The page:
Pack-a-day health minister puffs on idea to quit smoking

Ben-Yizri, who has a nonagenarian mother, said he has been smoking a pack a day since he was 18.

yaakov ben-yizri 224.88 (photo credit: Ariel Jerozolimski [file])
yaakov ben-yizri 224.88
(photo credit: Ariel Jerozolimski [file])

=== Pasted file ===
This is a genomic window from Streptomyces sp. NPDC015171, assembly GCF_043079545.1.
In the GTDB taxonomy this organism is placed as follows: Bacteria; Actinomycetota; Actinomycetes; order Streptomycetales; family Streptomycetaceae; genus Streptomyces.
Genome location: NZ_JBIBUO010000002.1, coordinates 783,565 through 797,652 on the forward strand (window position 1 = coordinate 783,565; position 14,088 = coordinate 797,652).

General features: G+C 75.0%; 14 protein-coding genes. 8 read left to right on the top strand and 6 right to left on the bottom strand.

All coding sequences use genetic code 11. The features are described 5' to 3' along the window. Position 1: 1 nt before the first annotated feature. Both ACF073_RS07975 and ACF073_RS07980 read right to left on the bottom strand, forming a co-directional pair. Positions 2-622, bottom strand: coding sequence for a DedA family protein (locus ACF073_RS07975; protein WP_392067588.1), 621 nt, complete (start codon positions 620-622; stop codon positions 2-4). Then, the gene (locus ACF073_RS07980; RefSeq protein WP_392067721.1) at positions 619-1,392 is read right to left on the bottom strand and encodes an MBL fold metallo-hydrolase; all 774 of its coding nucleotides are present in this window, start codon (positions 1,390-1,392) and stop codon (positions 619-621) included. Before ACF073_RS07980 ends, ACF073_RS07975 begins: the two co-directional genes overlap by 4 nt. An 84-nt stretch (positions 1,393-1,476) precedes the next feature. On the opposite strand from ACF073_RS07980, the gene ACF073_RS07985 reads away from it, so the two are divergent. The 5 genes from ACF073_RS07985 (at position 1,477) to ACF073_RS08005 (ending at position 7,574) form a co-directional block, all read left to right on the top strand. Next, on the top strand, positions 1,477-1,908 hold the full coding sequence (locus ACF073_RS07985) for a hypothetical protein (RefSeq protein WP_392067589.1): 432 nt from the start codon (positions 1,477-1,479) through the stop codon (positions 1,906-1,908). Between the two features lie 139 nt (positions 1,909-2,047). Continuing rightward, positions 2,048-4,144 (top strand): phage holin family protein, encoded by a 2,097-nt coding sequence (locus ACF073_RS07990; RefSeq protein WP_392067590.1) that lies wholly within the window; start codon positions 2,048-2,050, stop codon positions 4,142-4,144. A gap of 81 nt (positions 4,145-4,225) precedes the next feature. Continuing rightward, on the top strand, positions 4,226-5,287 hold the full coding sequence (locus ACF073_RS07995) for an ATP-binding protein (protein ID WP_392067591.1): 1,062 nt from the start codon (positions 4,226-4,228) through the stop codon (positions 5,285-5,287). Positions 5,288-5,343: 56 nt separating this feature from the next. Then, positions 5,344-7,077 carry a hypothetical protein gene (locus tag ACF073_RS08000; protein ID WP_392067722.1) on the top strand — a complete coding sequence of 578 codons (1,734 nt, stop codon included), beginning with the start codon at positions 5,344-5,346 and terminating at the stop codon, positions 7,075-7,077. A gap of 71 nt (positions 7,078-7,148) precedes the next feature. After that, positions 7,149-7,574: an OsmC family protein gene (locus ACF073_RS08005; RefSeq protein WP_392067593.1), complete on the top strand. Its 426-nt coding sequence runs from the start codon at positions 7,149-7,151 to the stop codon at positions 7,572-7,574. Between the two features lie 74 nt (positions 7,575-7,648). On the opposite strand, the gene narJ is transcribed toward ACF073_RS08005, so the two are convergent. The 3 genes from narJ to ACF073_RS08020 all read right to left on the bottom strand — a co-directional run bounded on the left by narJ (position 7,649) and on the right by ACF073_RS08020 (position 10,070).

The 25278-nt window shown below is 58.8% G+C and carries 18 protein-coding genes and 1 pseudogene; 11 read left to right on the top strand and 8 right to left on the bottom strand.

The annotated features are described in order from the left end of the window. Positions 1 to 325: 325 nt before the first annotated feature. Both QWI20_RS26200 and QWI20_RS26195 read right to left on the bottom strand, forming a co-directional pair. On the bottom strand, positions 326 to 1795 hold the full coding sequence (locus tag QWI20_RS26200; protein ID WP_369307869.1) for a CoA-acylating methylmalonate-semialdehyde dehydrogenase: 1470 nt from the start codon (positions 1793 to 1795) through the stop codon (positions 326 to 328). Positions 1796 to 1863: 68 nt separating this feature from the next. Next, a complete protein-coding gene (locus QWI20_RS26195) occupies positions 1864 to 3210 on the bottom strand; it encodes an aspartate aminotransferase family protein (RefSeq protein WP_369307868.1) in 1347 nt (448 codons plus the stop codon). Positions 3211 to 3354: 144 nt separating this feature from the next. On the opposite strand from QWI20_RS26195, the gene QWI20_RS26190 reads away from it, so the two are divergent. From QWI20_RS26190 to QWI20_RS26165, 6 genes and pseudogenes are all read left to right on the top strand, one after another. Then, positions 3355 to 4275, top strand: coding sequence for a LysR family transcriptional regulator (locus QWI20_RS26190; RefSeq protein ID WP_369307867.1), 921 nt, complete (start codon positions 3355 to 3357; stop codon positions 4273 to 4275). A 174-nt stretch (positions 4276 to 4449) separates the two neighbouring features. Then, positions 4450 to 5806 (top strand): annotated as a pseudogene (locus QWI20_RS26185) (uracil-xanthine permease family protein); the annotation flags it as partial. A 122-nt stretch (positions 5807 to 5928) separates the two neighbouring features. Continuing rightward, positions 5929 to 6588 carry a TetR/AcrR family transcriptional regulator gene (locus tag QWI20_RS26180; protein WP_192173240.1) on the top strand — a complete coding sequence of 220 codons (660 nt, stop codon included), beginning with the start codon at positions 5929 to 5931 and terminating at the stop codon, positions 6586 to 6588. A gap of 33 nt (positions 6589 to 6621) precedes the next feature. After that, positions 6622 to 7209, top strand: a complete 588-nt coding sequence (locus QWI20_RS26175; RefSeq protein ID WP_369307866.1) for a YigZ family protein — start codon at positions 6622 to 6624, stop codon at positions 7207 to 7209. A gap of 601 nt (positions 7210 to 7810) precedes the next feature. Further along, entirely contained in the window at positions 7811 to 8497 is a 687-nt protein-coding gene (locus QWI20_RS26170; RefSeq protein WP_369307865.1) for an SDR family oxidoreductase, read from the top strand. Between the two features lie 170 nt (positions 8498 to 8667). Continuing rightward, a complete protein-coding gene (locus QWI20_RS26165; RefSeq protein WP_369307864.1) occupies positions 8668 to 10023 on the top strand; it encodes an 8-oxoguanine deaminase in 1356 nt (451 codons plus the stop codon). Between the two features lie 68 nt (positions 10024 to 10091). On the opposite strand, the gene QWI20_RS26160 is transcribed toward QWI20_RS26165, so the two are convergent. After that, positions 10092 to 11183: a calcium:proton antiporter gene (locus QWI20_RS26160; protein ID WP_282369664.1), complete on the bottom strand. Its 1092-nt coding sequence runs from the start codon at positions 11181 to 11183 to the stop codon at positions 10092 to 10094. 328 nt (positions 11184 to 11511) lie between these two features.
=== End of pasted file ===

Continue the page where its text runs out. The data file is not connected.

Israel's pack-a-day smoking health minister, Ya'acov Ben-Yizri will present his Annual Report on Smoking - as required by law - to the public on May 31, the country's No-Smoking Day. The event will not be marked by any special activities as it usually is, because of "cuts in the ministry's information budget," the ministry spokeswoman said on Wednesday. The 78-year-old new minister said that he "is interested in the smoking cessation programs that the Health Ministry and the Israel Cancer Association offer. But at the same time, after decades of smoking, it is very difficult" for him to quit. Ben-Yizri's wife Hava said at the ceremony in which he was welcomed into office two weeks ago that she would be happy if he quit smoking. Ben-Yizri, who has a nonagenarian mother, said he has been smoking a pack a day since he was 18. His only concession to good health is that, being a traditional Jew, he has never smoked on Shabbat. But he admitted that when Shabbat nears its conclusion, he feels the pangs of nicotine addiction. The minister committed himself to avoid smoking when seen in public - although he has already been interviewed on TV while smoking in a car. Ben-Yizri also said that since he works 15 or 16 hours a day as minister and is constantly in meetings where smoking is barred by workplace laws, he has cut down his smoking by about half. Ben-Yizri said he "identifies" with the health message of the Health Ministry and the ICA that smoking is the world's primary preventible cause of death, "especially among young people." Fully 76 percent of the Israeli public do not smoke, but the ICA wants to minimize the smoking rate even further, as 10,000 Israelis die of smoking-related causes each year - about 2,000 of these are not smokers themselves but are exposed to second-hand smoke. ICA spokeswoman Nava Inbar said that the association has received numerous complaints from citizens about the health minister's smoking. "I think that as a public figure and minister who recognizes the war against smoking as an integral part of health promotion, it's important that he serve as a personal example. No-Smoking Day is coming, and it would be a good time for him to quit," she suggested. Health Ministry deputy director-general for information Yair Amikam said the minister promised "to seriously consider the possibility of quitting, and he will follow the existing techniques and may join one of them."